The administration of Mayor Bill de Blasio of New York has set clear, aggressive goals for reducing greenhouse gas emissions that would make the city a national leader in mitigating climate change. But other decisions now in the works could prevent the city from meeting them.
In the wake of last year’s Paris climate agreement, the mayor announced plans to cut emissions from activities controlled by the city government by 80 percent by 2050. Mr. de Blasio’s pledge included cutting emissions from the city’s vehicle fleets by 50 percent by 2025, and by 80 percent by 2035.
Halving emissions in less than a decade requires immediate, concerted action. But the Department of Sanitation — the city agency with the highest vehicle fuel consumption and greenhouse gas emissions — plans to buy 340 new refuse trucks this year, with at least 300 powered by diesel engines. That would lock in high diesel emissions for the seven-year service life of these trucks — and put the 2025 emissions goal out of reach.
The city has made some progress toward the new goals, cutting fleet emissions by 11 percent by running more than half of its vehicles at least partly on nonpetroleum fuels. New Yorkers are already seeing more hybrid and all-electric passenger cars and light-duty vehicles in city livery.
But the city has done little about its heavy-duty vehicles, the largest source of fleet emissions. Its 5,200 heavy-duty diesel trucks account for only a fifth of the fleet, yet emit more than 60 percent of its greenhouse gas emissions. Because these trucks need higher power and torque than other types of fleet vehicles, the options for alternative fuels are limited. The city mandates blending the diesel fuel with 5 to 20 percent biodiesel, but that won’t enable the de Blasio administration to reach its ambitious targets.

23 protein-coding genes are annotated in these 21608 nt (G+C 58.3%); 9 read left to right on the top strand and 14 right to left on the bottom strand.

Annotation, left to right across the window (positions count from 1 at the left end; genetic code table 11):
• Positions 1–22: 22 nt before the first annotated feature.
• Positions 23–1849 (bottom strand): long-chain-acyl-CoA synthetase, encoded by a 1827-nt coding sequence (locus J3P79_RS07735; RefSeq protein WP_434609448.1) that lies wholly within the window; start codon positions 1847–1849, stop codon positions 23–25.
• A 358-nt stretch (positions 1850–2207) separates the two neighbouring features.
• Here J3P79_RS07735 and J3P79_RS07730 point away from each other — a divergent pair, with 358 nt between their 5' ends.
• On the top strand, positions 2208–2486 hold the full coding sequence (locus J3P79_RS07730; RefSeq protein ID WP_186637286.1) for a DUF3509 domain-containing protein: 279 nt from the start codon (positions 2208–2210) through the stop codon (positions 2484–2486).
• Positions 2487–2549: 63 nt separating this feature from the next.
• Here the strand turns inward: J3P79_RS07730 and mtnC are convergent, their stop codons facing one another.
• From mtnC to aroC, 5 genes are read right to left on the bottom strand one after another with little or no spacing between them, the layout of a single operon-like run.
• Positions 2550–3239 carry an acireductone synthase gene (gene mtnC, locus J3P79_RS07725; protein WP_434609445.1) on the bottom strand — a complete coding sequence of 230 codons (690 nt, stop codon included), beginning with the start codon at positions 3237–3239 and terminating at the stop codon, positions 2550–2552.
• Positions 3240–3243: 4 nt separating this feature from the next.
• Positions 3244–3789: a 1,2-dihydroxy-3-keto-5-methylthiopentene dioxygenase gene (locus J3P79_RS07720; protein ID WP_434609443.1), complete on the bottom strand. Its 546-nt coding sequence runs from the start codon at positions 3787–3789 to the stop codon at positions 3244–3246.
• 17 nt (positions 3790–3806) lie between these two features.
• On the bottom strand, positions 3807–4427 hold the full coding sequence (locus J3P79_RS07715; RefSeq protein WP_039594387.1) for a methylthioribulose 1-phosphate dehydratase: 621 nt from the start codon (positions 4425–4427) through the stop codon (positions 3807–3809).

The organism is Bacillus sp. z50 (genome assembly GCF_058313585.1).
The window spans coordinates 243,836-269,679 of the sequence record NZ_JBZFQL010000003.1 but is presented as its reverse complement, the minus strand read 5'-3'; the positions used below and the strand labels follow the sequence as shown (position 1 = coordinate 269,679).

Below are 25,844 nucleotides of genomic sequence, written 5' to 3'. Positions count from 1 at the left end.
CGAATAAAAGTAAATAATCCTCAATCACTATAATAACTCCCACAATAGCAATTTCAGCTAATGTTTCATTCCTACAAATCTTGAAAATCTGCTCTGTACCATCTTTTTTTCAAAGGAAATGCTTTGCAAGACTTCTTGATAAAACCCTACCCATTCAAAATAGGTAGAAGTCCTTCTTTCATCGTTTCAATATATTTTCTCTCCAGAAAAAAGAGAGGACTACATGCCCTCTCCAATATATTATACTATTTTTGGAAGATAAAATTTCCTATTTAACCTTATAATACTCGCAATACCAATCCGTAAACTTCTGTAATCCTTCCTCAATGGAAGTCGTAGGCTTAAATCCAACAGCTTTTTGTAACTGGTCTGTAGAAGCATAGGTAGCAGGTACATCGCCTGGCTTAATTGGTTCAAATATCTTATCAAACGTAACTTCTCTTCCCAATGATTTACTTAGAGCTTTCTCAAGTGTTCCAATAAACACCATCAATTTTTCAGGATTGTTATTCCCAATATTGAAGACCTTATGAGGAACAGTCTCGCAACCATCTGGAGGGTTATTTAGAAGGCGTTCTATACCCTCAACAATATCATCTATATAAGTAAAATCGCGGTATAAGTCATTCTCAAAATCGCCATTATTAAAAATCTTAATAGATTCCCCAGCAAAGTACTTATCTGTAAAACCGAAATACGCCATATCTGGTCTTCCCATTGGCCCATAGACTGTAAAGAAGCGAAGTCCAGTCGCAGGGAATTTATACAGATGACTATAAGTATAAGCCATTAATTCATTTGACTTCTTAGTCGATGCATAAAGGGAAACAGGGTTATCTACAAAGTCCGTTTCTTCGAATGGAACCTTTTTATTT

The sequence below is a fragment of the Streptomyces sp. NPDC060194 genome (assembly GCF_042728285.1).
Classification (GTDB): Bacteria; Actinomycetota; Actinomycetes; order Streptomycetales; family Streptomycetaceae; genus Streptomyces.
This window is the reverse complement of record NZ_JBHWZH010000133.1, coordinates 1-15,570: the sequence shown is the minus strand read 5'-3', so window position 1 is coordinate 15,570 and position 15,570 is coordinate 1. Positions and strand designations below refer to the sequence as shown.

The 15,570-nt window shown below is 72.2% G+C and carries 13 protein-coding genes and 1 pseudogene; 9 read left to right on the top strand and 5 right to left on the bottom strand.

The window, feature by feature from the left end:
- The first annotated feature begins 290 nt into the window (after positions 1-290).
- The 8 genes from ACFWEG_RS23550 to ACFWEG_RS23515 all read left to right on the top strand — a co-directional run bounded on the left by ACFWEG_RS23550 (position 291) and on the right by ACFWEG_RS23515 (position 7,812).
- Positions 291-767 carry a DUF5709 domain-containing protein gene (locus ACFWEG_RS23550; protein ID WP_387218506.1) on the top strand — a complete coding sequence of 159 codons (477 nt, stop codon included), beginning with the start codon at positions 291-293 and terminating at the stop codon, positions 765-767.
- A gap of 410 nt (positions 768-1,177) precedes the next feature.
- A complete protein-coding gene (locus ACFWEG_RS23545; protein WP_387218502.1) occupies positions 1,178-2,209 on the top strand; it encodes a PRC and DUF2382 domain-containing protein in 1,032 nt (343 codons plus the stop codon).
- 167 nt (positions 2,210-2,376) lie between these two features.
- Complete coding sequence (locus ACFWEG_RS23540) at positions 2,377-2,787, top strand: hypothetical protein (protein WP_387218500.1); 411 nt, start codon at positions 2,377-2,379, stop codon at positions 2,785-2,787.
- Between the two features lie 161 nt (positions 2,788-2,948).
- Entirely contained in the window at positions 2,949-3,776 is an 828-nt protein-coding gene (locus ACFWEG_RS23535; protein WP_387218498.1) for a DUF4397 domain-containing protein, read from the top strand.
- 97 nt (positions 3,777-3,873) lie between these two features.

There is an alternative fuel that could: renewable natural gas. Chemically, this substance is nearly identical to geologic natural gas, so trucks and buses equipped with natural gas engines can also run on renewable natural gas. But it’s not a fossil fuel like shale gas; it’s a renewable, made from biogases emitted by decomposing organic waste, like wastewater or food waste — both things New York has plenty of.
According to the California Air Resources Board, renewable natural gas is the lowest-carbon fuel available. In fact, where food wastes are a major source, as they are in New York City, renewable natural gas can be carbon-free or even net carbon-negative over its life cycle. This is because renewable natural gas captures powerful climate-warming gases like methane produced by decomposing organic matter, and prevents their escape into the atmosphere by burning them as fuel.